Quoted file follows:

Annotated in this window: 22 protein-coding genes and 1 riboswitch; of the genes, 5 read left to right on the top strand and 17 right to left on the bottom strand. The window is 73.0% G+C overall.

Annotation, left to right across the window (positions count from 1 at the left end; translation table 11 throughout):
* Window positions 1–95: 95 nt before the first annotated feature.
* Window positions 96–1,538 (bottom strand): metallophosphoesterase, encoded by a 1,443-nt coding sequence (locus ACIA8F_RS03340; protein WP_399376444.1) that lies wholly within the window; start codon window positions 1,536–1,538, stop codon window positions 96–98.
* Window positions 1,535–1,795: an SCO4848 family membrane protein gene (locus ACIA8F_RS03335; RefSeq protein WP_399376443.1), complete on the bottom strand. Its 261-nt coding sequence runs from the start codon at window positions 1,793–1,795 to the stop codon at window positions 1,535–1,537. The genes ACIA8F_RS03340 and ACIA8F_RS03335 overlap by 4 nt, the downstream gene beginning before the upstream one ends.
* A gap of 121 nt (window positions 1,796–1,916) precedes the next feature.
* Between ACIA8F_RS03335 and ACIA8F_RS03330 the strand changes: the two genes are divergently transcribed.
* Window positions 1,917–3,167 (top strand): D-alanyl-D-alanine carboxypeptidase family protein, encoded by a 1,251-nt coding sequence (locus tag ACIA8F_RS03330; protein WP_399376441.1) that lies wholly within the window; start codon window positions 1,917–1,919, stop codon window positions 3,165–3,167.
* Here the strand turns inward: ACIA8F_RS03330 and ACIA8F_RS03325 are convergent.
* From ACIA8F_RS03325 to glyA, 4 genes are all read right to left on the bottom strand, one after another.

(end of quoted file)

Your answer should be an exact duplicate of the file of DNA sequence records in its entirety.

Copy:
Annotated in this window: 22 protein-coding genes and 1 riboswitch; of the genes, 5 read left to right on the top strand and 17 right to left on the bottom strand. The window is 73.0% G+C overall.

Annotation, left to right across the window (positions count from 1 at the left end; translation table 11 throughout):
* Window positions 1–95: 95 nt before the first annotated feature.
* Window positions 96–1,538 (bottom strand): metallophosphoesterase, encoded by a 1,443-nt coding sequence (locus ACIA8F_RS03340; protein WP_399376444.1) that lies wholly within the window; start codon window positions 1,536–1,538, stop codon window positions 96–98.
* Window positions 1,535–1,795: an SCO4848 family membrane protein gene (locus ACIA8F_RS03335; RefSeq protein WP_399376443.1), complete on the bottom strand. Its 261-nt coding sequence runs from the start codon at window positions 1,793–1,795 to the stop codon at window positions 1,535–1,537. The genes ACIA8F_RS03340 and ACIA8F_RS03335 overlap by 4 nt, the downstream gene beginning before the upstream one ends.
* A gap of 121 nt (window positions 1,796–1,916) precedes the next feature.
* Between ACIA8F_RS03335 and ACIA8F_RS03330 the strand changes: the two genes are divergently transcribed.
* Window positions 1,917–3,167 (top strand): D-alanyl-D-alanine carboxypeptidase family protein, encoded by a 1,251-nt coding sequence (locus tag ACIA8F_RS03330; protein WP_399376441.1) that lies wholly within the window; start codon window positions 1,917–1,919, stop codon window positions 3,165–3,167.
* Here the strand turns inward: ACIA8F_RS03330 and ACIA8F_RS03325 are convergent.
* From ACIA8F_RS03325 to glyA, 4 genes are all read right to left on the bottom strand, one after another.